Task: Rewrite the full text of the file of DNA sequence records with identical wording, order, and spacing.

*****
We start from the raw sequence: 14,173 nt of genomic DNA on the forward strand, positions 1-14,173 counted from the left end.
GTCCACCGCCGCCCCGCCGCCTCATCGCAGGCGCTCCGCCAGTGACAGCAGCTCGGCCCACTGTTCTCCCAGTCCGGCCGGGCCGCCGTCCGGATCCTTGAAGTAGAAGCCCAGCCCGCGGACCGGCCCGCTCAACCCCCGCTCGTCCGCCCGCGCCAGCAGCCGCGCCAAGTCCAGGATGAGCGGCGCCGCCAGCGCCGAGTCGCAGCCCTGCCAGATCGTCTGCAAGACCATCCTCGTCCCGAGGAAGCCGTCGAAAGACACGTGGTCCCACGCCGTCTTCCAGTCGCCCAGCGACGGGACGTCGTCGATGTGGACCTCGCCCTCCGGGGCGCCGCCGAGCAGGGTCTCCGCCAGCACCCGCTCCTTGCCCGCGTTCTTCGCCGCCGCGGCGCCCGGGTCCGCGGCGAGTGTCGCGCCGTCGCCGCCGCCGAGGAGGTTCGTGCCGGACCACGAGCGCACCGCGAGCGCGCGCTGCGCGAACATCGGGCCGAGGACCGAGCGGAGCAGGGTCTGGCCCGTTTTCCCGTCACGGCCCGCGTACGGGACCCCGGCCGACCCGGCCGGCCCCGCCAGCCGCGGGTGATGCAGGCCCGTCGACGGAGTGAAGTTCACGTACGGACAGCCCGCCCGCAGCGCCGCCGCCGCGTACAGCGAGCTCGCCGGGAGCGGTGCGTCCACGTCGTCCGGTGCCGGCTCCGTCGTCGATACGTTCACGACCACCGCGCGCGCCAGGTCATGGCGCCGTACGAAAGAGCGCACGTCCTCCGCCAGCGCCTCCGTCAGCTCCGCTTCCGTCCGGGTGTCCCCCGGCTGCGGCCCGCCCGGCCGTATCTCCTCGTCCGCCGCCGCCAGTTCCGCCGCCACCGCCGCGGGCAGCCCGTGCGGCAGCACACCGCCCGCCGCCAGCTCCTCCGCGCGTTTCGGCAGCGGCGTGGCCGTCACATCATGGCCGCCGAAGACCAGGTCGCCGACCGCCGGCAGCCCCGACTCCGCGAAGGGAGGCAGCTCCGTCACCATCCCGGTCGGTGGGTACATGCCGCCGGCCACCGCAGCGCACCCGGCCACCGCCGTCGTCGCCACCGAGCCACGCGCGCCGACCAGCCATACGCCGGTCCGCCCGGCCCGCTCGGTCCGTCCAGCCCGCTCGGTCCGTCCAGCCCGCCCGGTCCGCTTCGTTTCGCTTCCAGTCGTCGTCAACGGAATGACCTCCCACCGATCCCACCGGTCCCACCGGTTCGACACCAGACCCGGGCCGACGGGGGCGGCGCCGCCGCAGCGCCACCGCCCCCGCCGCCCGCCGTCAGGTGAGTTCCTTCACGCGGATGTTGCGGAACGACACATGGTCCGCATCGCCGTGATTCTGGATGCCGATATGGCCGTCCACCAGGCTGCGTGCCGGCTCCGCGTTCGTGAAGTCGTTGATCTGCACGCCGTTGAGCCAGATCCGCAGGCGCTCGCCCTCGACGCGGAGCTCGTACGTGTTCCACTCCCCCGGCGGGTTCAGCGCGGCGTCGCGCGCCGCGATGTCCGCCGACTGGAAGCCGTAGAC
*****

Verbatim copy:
We start from the raw sequence: 14,173 nt of genomic DNA on the forward strand, positions 1-14,173 counted from the left end.
GTCCACCGCCGCCCCGCCGCCTCATCGCAGGCGCTCCGCCAGTGACAGCAGCTCGGCCCACTGTTCTCCCAGTCCGGCCGGGCCGCCGTCCGGATCCTTGAAGTAGAAGCCCAGCCCGCGGACCGGCCCGCTCAACCCCCGCTCGTCCGCCCGCGCCAGCAGCCGCGCCAAGTCCAGGATGAGCGGCGCCGCCAGCGCCGAGTCGCAGCCCTGCCAGATCGTCTGCAAGACCATCCTCGTCCCGAGGAAGCCGTCGAAAGACACGTGGTCCCACGCCGTCTTCCAGTCGCCCAGCGACGGGACGTCGTCGATGTGGACCTCGCCCTCCGGGGCGCCGCCGAGCAGGGTCTCCGCCAGCACCCGCTCCTTGCCCGCGTTCTTCGCCGCCGCGGCGCCCGGGTCCGCGGCGAGTGTCGCGCCGTCGCCGCCGCCGAGGAGGTTCGTGCCGGACCACGAGCGCACCGCGAGCGCGCGCTGCGCGAACATCGGGCCGAGGACCGAGCGGAGCAGGGTCTGGCCCGTTTTCCCGTCACGGCCCGCGTACGGGACCCCGGCCGACCCGGCCGGCCCCGCCAGCCGCGGGTGATGCAGGCCCGTCGACGGAGTGAAGTTCACGTACGGACAGCCCGCCCGCAGCGCCGCCGCCGCGTACAGCGAGCTCGCCGGGAGCGGTGCGTCCACGTCGTCCGGTGCCGGCTCCGTCGTCGATACGTTCACGACCACCGCGCGCGCCAGGTCATGGCGCCGTACGAAAGAGCGCACGTCCTCCGCCAGCGCCTCCGTCAGCTCCGCTTCCGTCCGGGTGTCCCCCGGCTGCGGCCCGCCCGGCCGTATCTCCTCGTCCGCCGCCGCCAGTTCCGCCGCCACCGCCGCGGGCAGCCCGTGCGGCAGCACACCGCCCGCCGCCAGCTCCTCCGCGCGTTTCGGCAGCGGCGTGGCCGTCACATCATGGCCGCCGAAGACCAGGTCGCCGACCGCCGGCAGCCCCGACTCCGCGAAGGGAGGCAGCTCCGTCACCATCCCGGTCGGTGGGTACATGCCGCCGGCCACCGCAGCGCACCCGGCCACCGCCGTCGTCGCCACCGAGCCACGCGCGCCGACCAGCCATACGCCGGTCCGCCCGGCCCGCTCGGTCCGTCCAGCCCGCTCGGTCCGTCCAGCCCGCCCGGTCCGCTTCGTTTCGCTTCCAGTCGTCGTCAACGGAATGACCTCCCACCGATCCCACCGGTCCCACCGGTTCGACACCAGACCCGGGCCGACGGGGGCGGCGCCGCCGCAGCGCCACCGCCCCCGCCGCCCGCCGTCAGGTGAGTTCCTTCACGCGGATGTTGCGGAACGACACATGGTCCGCATCGCCGTGATTCTGGATGCCGATATGGCCGTCCACCAGGCTGCGTGCCGGCTCCGCGTTCGTGAAGTCGTTGATCTGCACGCCGTTGAGCCAGATCCGCAGGCGCTCGCCCTCGACGCGGAGCTCGTACGTGTTCCACTCCCCCGGCGGGTTCAGCGCGGCGTCGCGCGCCGCGATGTCCGCCGACTGGAAGCCGTAGAC